NJPP: Swift and Direct Action Needed To Combat White Supremacy

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For Immediate Release:

Contact: Louis Di Paolo, (201) 417-5049 (cell) or dipaolo@njpp.org

June 2, 2020 – New Jersey Policy Perspective was formed, and operates, to develop and promote public policies that reduce disparities, eliminate trauma, and build healthy communities. To be fully successful and accountable to the history of our country, this requires an anti-racist stance that does not shy away from the ways in which public policies over the years have erected barriers to success for Black and brown people in communities all across our state. Policies like redlining, the War on Drugs, unequal investments in education, and gentrification that plunders communities of color have left our society rife with inequities and vulnerable to disaster. 

New Jersey is among the wealthiest and most diverse states in this nation, yet we suffer from some of the worst instances of residential and educational segregation and witness racial wealth disparities that should embarrass every one of us. The median net worth for a white family in the United States is $171,000. For the median Black family, it is $17,150. That is not a typo, it is a tragedy. Research from New Jersey-based organizations shows it is likely far worse here.

Far too many Black and brown New Jerseyans face barriers to success that prevent them from pursuing lives of good health, safety, and joy. This is no accident. These barriers have arisen through centuries of institutionalized racism, bigotry, and hatred. They are destructive trends that undermine our collective welfare and damage our economy, and they are the result of explicit policy choices.

Many state and local leaders have expressed concern and solidarity with those calling for justice in the wake of the most recent spate of racist killings that violently took the lives of Breonna Taylor, Ahmaud Arbery, George Floyd, and countless others. It would be irresponsible to ignore the ways in which their deaths are tied to policies that enable over-policing and racist vigilantism. The best way for our leaders to show their support of calls for justice is to overwhelm their words with swift and direct action by implementing policies that address structural inequities and dismantle white supremacy. Such policies have been advanced for decades by dozens of organizations and thousands of people in every corner of New Jersey. Such policies include:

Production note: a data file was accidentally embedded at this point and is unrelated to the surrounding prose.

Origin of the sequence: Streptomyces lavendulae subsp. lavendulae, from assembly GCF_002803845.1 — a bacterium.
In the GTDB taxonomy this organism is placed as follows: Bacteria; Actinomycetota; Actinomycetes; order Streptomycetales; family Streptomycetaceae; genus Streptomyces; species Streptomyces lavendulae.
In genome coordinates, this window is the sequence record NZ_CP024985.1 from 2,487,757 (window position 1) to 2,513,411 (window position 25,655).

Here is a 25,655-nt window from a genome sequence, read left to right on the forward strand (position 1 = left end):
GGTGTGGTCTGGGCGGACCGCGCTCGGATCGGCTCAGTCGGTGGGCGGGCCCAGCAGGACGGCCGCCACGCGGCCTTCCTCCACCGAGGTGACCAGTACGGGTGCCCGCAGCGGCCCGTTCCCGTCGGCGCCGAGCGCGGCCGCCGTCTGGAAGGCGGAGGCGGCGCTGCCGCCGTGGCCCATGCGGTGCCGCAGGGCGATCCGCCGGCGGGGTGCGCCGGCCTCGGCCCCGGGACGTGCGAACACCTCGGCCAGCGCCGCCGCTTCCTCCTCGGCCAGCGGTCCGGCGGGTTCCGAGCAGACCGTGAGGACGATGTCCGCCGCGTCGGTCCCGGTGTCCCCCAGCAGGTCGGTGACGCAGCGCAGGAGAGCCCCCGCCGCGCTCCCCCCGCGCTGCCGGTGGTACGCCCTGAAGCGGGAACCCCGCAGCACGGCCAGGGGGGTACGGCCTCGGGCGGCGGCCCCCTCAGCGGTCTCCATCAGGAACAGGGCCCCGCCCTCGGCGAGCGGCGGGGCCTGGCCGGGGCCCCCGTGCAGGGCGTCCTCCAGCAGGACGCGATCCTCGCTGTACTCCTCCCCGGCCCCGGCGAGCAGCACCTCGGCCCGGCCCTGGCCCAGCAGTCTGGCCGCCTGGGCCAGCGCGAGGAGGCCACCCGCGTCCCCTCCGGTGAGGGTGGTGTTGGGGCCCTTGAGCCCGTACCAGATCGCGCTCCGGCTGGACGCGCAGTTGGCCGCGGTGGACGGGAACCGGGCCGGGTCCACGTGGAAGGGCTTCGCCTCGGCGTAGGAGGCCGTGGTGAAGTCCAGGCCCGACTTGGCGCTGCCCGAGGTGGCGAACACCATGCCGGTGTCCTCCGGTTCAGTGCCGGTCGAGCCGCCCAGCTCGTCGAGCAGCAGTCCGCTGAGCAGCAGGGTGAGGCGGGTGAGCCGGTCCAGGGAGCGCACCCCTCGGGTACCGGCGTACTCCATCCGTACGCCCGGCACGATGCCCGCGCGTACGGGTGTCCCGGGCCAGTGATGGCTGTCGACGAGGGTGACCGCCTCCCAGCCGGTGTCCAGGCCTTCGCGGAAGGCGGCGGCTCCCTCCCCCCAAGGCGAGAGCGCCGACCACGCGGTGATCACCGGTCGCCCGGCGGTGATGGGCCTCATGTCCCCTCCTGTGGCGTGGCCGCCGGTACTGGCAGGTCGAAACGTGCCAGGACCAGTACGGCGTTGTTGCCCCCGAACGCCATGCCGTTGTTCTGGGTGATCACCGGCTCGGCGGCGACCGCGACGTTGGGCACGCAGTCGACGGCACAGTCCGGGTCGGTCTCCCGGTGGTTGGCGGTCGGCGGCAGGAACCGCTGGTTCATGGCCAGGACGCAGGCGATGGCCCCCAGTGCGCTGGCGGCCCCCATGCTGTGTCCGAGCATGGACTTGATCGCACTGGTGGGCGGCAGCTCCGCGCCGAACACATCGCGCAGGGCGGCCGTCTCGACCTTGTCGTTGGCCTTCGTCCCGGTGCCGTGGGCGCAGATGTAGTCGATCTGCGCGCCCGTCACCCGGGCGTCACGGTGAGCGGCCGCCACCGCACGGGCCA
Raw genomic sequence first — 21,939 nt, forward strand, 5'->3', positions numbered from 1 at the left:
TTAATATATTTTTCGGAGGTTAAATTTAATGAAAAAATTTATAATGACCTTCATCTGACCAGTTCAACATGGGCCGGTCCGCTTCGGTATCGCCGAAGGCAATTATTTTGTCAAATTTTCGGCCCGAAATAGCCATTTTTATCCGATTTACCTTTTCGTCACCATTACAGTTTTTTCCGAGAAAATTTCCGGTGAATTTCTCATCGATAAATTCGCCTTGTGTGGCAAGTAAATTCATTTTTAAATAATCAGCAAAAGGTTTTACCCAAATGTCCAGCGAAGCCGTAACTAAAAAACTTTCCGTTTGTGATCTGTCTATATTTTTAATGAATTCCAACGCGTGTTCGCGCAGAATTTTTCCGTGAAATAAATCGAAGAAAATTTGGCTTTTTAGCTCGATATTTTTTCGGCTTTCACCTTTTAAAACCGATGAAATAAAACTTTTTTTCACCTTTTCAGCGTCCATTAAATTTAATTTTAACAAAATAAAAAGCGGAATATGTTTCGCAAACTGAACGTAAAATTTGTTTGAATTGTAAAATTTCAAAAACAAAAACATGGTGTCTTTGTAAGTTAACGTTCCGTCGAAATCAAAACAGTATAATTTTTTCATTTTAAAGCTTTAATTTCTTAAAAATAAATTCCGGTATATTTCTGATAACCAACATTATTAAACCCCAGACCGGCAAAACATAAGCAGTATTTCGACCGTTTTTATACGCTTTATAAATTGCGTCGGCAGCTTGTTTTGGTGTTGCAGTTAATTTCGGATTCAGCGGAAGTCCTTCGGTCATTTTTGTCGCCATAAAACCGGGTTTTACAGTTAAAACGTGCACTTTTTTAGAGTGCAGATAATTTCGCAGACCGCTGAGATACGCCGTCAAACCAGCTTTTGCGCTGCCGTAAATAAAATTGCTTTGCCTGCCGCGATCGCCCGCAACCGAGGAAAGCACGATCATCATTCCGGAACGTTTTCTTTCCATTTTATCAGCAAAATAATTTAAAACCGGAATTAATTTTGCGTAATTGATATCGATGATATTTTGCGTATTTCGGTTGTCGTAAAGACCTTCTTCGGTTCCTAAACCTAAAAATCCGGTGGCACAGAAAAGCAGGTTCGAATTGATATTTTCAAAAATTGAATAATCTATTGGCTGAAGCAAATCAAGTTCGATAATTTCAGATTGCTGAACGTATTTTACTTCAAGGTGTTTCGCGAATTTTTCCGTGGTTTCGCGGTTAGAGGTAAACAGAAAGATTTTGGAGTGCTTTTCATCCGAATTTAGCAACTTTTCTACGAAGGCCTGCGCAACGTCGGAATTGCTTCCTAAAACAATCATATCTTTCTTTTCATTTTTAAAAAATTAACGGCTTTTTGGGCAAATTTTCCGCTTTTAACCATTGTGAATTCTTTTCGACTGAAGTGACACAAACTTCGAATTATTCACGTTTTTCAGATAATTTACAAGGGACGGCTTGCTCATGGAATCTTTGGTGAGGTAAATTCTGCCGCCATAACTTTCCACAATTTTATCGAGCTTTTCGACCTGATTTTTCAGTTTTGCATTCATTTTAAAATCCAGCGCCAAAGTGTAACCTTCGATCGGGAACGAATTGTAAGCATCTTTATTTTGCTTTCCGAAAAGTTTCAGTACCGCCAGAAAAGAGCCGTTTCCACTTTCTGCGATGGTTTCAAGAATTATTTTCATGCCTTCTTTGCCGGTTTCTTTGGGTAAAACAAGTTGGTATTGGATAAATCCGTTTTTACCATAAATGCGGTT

Following the assassination of Martin Luther King, Jr., residents of cities across the country rebelled. Just seven days later, the Civil Rights Act of 1968 was passed into law. It would be a show of good faith for lawmakers to implement these policies swiftly, so that New Jerseyans can be sure their expressions of solidarity and cries for justice are not simply hollow words. For it is only when such words are matched by clear and aggressive action that we will be able to rest with the comfort that our elected leaders have the best interests of all of our communities at heart and truly share our yearning for a more just and equitable state.

To put it lightly, the stakes are enormously high. We awakened today to a country where the President of the United States and his administration directed police forces to deploy tear gas on peaceful protesters, so that he could secure a photo-op at a church where he does not pray. We awakened to a country where journalists are harassed and arrested for documenting civil rights demonstrations and systemic instances of police brutality. We awakened to a country where the stench of racial injustice and callous lack of concern for Black lives have wrought violence and chaos for far too long. These disasters are not foreign. They are in the bedrock of our society—and New Jersey must take the opportunity to actively root them out once and for all. For if we do not, we will never secure a society full of health, joy, and love where all of our children can thrive. #BlackLivesMatter

Signed,
Brandon McKoy, President
On behalf of the New Jersey Policy Perspective staff and Board of Trustees